Women With Dynamic Purpose
Top Tips for Landing Interviews
I had a family member, 60+ years old, looking for a new job earlier this year. She was very frustrated because she was not getting any interviews, but she kept at it and ultimately found a fantastic job.
It is a frustrating and scary process but the good news is, it only takes one yes so you have to push through the noes and the silence. And you need to use every tactic you can to increase your odds of landing those interviews.
Here are some tips to help clear the path to more face-to-face meetings.
KNOW WHO IS HIRING.
Have your finger on the pulse of job opportunities in your field, in your area.
Talk to your network, often: in person, on the phone, and via social media.
Pay attention to the news, especially papers like your local business paper, that will showcase growing companies and projects in your area.
Volunteer and speak with leaders and members of trade associations in your field.
Use alerts effectively on job hunting sites to alert you of new posting in your field or with your target companies.
Reach out to hiring managers of target companies even if there are no current postings for your skills.
KNOW WHO LIKELY NEEDS YOUR SKILLS.
Practice selling your personal value proposition.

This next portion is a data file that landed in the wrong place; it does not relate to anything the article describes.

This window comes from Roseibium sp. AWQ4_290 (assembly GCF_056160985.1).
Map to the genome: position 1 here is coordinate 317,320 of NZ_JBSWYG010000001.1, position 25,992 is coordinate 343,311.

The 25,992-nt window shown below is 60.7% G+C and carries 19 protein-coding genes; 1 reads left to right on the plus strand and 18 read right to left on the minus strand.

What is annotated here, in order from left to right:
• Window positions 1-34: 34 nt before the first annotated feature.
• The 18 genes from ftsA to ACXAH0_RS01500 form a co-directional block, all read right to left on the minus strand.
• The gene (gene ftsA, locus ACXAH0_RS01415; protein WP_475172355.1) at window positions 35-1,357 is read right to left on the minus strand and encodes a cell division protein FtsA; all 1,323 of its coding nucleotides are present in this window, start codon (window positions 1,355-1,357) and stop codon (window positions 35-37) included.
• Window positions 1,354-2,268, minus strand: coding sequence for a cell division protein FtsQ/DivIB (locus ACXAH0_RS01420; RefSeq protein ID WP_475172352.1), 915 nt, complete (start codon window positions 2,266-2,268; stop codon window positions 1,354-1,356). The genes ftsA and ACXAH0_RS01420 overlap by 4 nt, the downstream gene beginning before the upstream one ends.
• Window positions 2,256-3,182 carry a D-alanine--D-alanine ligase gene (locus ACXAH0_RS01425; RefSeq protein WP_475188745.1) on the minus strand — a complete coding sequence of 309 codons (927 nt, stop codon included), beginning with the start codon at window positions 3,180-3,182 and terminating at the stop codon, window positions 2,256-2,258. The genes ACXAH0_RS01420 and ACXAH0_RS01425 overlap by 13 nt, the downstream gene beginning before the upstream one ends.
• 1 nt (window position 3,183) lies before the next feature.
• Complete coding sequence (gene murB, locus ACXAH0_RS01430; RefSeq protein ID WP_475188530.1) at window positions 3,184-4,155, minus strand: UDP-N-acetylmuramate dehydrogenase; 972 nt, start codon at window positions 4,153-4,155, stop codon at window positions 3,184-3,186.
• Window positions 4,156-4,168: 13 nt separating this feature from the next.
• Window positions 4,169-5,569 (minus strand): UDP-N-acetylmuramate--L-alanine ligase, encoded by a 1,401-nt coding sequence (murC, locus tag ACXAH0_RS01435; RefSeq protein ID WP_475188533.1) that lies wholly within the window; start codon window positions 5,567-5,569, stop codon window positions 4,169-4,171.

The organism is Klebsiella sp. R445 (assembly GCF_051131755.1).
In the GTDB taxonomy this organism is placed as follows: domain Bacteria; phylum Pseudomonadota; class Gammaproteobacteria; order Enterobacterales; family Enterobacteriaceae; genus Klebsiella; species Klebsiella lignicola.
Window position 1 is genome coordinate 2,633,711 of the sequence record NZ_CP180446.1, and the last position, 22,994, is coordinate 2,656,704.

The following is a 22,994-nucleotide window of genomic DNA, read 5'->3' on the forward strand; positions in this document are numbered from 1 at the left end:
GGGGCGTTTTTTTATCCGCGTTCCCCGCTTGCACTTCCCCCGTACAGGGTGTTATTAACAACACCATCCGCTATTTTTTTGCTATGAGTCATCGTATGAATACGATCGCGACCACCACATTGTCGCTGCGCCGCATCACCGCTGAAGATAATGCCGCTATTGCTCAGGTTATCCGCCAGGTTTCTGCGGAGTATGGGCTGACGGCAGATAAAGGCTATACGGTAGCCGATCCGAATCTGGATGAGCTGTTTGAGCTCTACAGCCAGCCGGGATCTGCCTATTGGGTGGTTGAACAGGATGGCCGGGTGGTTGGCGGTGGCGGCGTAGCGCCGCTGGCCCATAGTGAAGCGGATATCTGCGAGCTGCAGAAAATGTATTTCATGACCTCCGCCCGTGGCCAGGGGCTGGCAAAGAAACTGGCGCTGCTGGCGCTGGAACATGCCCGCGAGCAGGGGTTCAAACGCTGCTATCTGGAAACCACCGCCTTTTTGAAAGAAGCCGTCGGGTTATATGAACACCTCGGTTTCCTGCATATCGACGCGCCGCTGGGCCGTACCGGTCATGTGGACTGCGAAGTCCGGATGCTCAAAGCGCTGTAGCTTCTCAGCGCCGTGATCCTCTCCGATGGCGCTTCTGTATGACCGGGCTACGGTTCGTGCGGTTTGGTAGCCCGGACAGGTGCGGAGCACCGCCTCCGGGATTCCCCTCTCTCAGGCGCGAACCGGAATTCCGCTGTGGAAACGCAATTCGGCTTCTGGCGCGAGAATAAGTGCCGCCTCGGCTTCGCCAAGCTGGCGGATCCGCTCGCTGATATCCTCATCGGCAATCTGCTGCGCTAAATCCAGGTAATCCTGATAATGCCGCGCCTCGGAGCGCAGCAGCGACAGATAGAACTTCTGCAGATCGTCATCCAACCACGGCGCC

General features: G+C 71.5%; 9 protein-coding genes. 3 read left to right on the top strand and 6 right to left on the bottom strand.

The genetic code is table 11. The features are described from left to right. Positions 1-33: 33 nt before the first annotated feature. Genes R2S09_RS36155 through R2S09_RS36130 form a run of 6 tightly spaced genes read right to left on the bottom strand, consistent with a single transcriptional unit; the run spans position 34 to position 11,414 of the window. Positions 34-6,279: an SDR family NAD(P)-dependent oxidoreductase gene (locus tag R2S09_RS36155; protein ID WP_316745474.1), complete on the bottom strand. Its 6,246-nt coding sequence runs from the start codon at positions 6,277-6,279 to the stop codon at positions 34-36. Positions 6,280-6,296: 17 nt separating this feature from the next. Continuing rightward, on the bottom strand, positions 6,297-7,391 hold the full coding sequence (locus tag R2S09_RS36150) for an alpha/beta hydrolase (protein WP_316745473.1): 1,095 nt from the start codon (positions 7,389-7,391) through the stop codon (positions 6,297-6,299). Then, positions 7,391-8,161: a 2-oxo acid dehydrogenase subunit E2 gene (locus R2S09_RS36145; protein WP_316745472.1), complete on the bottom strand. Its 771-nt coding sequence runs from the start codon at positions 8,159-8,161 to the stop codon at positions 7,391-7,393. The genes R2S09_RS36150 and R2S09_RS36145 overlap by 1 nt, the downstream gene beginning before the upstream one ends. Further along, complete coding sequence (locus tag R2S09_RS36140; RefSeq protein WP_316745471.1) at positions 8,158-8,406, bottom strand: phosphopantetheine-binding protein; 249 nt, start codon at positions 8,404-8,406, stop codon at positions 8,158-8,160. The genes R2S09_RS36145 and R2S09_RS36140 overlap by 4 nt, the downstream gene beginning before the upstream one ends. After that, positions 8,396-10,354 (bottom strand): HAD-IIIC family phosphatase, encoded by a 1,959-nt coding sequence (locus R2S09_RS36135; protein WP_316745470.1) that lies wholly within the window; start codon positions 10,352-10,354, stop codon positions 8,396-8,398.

Research what types of companies and functions could benefit from your skills.
Understand who the hiring managers for your skills would be.
Consider offering your services on a project or consulting basis.
Get your network working more effectively for you by ensuring that they understand what would be a great fit for you and can communicate your value enough to land you a conversation.
ACE THE PRE-SCREENING CALL.
There's almost always a call to filter out candidates before they waste a hiring manager's time
Make sure you can be heard by testing your phone connection and headset ahead of time.
Be prepared for a Skype call by practicing your set up and how you come across, where to look, what to wear...
Be friendly, energetic, and ask questions about the company and high level on the role. This is not the hiring manager so be sure to cover the key areas or capabilities that you know the position requires.
Establish a good, professional rapport with hiring managers and recruiters. They can become your advocate and liaison throughout the hiring process.
Invest the time to make LinkedIn work for you.
Consider upgrading your account to unlock additional features, even if just for a short while.
Practice reaching out to hiring managers and recruiters via InMail.
Make sure your resume can be found, focusing on formatting and keywords.
Be active and visible by adding value to your network and sharing your expertise. Write some articles, how-to articles, are well-read.
Share, like, and comment on relevant, professional posts.
Join and be active in LinkedIn groups to open doors and conversations with those in your role or industry.
In fact, ban word interview and get better at having great conversations.
Emmy Weber, Co-founder, Women With Dynamic Purpose